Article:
As our last post explained, for-profit businesses are very limited in their ability to use unpaid interns legally. Unless the internship program meets six different criteria to qualify the intern as a trainee, the intern is an employee subject to the Fair Labor Standards Act (or FLSA), and the business must comply with the requirements to pay minimum wage and overtime compensation. Nonprofit organizations may also have trainees, and the analysis that applies to businesses also applies to nonprofits.
For nonprofits, however, there is a third possibility. The intern may qualify as a volunteer, in which case the intern is not an employee under FLSA and not subject to the minimum wage and overtime compensation requirements. The footnote to Fact Sheet #71 issued last year by the Department of Labor explained that the Department's Wage and Hour Division recognizes an exception to FSLA for individuals who volunteer their time to nonprofit organizations for religious, charitable, civic, or humanitarian purposes, provided they do so freely and without expecting any compensation. In those situations, unpaid internships are generally allowable.
There are some limits, however. Perhaps most importantly, individuals who work in a commercial operation (such as a clothing store or a farm) operated by a nonprofit organization are likely to be deemed employees and therefore subject to the FLSA. That's essentially what happened in the 1985 U.S. Supreme Court decision, Tony and Susan Alamo Foundation vs. Secretary of Labor. Although that case had the additional factor that the individuals who worked for the nonprofit also received benefits such as clothing and room and board, in my opinion it is likely the Court would have reached the same decision even if the individuals had received nothing.
In addition, the Wage and Hour Division has hinted that relevant factors might also include whether the intern works full-time and whether the intern displaces any employees. For example, in a 2006 opinion letter, in describing the exemption for volunteers, the Division stated,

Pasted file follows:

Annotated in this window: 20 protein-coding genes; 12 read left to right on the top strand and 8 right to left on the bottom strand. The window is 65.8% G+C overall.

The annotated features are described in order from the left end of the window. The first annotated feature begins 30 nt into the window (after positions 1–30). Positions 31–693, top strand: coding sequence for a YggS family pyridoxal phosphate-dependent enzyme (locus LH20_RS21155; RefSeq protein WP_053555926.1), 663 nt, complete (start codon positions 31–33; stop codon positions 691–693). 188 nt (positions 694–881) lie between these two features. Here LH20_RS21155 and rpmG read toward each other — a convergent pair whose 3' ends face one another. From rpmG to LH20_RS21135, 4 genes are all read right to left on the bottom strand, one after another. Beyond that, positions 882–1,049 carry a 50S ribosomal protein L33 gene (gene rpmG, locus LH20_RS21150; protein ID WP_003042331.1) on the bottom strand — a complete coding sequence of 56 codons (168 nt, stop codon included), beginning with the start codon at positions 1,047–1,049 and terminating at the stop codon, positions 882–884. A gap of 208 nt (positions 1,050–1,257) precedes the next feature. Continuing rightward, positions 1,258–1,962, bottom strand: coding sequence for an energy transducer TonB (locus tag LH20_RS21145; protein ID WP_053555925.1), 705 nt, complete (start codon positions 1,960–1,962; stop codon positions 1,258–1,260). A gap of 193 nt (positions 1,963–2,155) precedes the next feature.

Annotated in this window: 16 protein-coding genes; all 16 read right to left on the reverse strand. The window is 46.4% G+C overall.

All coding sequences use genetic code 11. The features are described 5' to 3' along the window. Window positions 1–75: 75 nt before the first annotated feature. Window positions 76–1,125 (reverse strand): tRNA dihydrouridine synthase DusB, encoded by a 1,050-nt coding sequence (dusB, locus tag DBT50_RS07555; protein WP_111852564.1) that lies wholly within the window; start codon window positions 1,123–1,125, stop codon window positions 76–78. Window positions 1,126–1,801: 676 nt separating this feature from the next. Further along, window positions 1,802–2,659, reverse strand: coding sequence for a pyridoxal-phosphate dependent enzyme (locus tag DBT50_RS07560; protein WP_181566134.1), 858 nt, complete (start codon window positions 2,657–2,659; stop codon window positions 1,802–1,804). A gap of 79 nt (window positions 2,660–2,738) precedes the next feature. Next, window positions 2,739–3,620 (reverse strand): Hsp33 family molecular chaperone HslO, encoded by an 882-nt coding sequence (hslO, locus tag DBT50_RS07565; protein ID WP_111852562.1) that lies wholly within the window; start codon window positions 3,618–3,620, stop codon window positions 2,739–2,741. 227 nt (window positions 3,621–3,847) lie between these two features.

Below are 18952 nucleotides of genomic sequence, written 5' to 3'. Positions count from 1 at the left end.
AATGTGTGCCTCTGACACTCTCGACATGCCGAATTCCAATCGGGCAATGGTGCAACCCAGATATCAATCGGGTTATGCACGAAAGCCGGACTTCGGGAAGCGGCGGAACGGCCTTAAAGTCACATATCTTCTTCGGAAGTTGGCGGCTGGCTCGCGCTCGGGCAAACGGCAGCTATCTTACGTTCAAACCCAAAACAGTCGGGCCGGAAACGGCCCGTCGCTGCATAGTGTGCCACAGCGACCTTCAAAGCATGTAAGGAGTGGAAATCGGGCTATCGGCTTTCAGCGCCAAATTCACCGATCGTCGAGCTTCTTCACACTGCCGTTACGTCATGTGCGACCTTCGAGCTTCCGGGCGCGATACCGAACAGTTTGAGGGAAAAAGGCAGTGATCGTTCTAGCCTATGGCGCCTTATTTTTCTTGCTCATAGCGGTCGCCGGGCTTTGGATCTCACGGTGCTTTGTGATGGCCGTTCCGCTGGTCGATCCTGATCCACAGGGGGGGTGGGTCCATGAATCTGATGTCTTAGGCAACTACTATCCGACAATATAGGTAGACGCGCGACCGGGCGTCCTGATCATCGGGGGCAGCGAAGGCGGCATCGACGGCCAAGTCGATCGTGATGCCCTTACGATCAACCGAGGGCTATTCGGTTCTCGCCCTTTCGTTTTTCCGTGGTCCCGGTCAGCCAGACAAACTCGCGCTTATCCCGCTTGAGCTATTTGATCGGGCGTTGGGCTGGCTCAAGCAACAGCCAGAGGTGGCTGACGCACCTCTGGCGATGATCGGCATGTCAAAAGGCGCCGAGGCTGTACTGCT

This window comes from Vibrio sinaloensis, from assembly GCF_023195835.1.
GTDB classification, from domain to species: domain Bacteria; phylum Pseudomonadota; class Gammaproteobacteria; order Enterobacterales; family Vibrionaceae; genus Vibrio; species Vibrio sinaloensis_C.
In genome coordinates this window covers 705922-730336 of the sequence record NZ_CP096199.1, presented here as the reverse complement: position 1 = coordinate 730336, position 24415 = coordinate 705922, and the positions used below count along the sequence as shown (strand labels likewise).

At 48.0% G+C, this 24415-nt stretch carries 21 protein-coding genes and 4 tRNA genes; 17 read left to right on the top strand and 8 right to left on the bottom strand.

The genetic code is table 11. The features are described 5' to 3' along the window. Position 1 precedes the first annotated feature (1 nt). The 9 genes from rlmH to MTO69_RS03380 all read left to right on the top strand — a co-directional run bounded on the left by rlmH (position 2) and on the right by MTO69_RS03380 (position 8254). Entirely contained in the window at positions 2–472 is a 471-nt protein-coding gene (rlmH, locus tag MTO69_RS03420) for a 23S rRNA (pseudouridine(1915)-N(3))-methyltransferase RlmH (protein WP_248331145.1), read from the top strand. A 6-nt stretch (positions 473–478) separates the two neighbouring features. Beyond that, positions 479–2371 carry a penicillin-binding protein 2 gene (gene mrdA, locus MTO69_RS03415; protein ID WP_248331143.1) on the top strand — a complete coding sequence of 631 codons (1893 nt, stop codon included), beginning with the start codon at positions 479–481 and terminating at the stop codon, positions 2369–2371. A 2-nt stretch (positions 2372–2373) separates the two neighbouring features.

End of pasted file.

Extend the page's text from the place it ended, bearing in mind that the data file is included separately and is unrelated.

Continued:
"Typically, such volunteers serve on a part-time basis and do not displace paid workers or perform work that would otherwise be performed by employees."However, I'm not aware of any guidance to indicate that the Department of Labor will take the position that working full time, in and of itself, precludes an individual from being considered a volunteer.
Although the volunteer must work without any expectation of being paid, it is nonetheless permissible for the nonprofit to pay the expenses of the volunteer, to provide some reasonable benefits, and even to pay a nominal fee. In order for the fee to be "nominal," the amount may not depend on the volunteer's productivity or the number of hours worked. In addition, the fee or stipend should not exceed 20% of the amount it would cost the nonprofit organization to pay an employee to perform the same tasks. For more explanation, you might want to read Opinion Letter FLSA2005-51.
A final note of caution: As I mentioned in the entry dealing with business interns, determining whether an intern is either a trainee or a volunteer, and therefore not an employee, is relevant only for the Fair Labor Standards Act. There are many other legal requirements, including state law requirements, that apply to "employees," and each of those requirements has its own definition which may be different from the FLSA definition.